I was out having lunch yesterday with a group of friends who are working in the finance industry. Over our meal, the conversation drifted over to sovereign wealth funds and how some of their investments are structured. As it turns out, some SWFs hire managers to select funds of funds – and this arrangement results in three layers of fees. The funds’ managers are paid a fee; the funds of funds’ managers get paid a fee; and then the managers who select the funds of funds get their slice at the top. I won’t get into the performance of the…
I was out having lunch yesterday with a group of friends who are working in the finance industry. Over our meal, the conversation drifted over to sovereign wealth funds and how some of their investments are structured.
As it turns out, some SWFs hire managers to select funds of funds – and this arrangement results in three layers of fees. The funds’ managers are paid a fee; the funds of funds’ managers get paid a fee; and then the managers who select the funds of funds get their slice at the top.
I won’t get into the performance of the SWFs but let’s just say that with a three-tiered cake of fees, the bar to overcome before the SWFs can earn a decent return has been set really high. This reminded me of what can really destroy the individual investor’s returns – a lack of focus on the fees that’s being charged by managers who manage your funds.
With a fund of funds, your returns ain’t fun
In 2008, billionaire investor Warren Buffett made a 10-year bet with asset management firm Protégé Partners. Part of Protégé Partners’ expertise resides in building a portfolio of hedge funds – in other words, the firm helps build fund of funds. Buffett’s bet with the firm was that a low-cost fund tracking the S&P 500 (a broad market index in the USA) would outpace Protégé Partners’ fund of hedge funds – and for a simple reason. In Buffett’s own words:
“A number of smart people are involved in running hedge funds. But to a great extent their efforts are self-neutralizing, and their IQ will not overcome the costs they impose on investors [emphasis mine].”
We’re only half-way through the bet, but at the end of 2013, Buffett’s low-cost S&P 500 index fund had gained 43.8% while Protégé Partners’ hand-picked group of funds had turned in a measly 12.5%.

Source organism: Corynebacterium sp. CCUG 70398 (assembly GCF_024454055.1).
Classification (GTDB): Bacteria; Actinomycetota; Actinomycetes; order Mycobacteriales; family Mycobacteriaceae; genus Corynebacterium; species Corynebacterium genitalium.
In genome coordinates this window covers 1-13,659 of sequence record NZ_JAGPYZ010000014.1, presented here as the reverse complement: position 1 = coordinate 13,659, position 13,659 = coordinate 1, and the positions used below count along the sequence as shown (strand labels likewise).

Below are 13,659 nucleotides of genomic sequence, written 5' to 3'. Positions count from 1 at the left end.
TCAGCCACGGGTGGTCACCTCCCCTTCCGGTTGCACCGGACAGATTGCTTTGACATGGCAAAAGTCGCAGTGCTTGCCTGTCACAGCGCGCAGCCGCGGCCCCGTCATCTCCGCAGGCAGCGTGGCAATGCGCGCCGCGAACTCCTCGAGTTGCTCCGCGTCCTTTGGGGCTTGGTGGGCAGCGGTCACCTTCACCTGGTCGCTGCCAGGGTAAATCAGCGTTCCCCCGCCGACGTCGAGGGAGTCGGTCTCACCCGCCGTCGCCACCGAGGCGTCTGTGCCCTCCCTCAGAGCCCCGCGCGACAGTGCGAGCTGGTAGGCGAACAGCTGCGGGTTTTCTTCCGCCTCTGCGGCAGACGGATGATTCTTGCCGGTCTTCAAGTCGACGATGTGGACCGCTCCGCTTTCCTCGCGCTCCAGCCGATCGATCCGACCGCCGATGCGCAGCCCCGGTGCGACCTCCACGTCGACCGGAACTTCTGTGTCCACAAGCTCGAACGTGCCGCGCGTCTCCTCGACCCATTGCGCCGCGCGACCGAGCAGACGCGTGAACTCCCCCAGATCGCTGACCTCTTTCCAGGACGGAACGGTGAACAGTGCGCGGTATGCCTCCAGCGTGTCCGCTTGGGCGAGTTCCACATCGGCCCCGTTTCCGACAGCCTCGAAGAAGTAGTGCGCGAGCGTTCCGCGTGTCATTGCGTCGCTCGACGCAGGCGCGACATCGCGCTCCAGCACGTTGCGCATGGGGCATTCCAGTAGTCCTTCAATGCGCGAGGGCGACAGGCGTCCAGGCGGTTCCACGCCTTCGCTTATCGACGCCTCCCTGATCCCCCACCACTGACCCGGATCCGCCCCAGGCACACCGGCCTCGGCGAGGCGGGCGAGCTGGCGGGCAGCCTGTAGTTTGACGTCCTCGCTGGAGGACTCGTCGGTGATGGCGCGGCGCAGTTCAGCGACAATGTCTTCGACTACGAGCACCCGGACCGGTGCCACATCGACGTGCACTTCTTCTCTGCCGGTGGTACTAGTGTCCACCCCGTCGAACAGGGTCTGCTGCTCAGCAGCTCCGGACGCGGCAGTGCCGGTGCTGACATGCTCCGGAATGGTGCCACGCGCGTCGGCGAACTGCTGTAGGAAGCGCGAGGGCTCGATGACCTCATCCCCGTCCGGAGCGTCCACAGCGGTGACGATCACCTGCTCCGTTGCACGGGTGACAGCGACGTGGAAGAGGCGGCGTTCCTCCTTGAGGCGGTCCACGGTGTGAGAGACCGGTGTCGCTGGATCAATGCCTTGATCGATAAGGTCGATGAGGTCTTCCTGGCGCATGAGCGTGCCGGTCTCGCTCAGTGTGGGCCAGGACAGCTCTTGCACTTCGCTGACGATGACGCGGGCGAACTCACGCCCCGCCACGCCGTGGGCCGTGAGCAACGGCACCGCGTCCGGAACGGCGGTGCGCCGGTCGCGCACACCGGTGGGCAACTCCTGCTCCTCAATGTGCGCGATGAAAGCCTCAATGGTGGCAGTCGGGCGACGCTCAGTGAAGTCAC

With investors in Singapore, those pesky fees we need to pore
I think more investors in Singapore need to recognise the pernicious influence that fees can have on our investment returns. In 2013, Morningstar did a study and found that the average equity-based unit trust in Singapore carried an annual expense ratio of 1.94%. The 1.94% figure might not seem like much. But over time, it adds up significantly.
Consider a fund which would grow at 8.5% annually over the long-term. I choose 8.5% for a reason. I think it’s a reasonable figure to look at because the SPDR STI ETF (SGX: ES3) has delivered total annual returns (where gains from reinvested dividends are included) of 8.39% since its inception on 11 April 2002. The SPDR STI ETF is a low-cost exchange-traded fund (the ETF has an annual expense ratio of 0.3%) which tracks Singapore’s market barometer the Straits Times Index (SGX: ^STI). The chart below shows how much of your returns you would have lost to the fund manager with an annual expense ratio of 1.94%.
As seen above, a holding period of 10 years would have cost you 31.3% of your returns if the unit trust had charged an expense ratio of 1.94%. For a $10,000 initial investment, that’s $3,952 in returns that the unit trust charges!
Fortunately, the situation about high fees here seems to be improving. At the very least, the CPF Board in Singapore is lowering the limits on the expense ratios that unit trusts and other investment funds can charge if they would like to remain under the CPF Investment Scheme (CPFIS). For me, this change couldn’t have come sooner enough.
I said it earlier and I’d say it again. When investing, keep your eyes on fees. It’s what can really destroy your investment returns.
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The information provided is for general information purposes only and is not intended to be personalised investment or financial advice. Motley Fool Singapore writer Chong Ser Jing doesn’t own shares in any companies mentioned.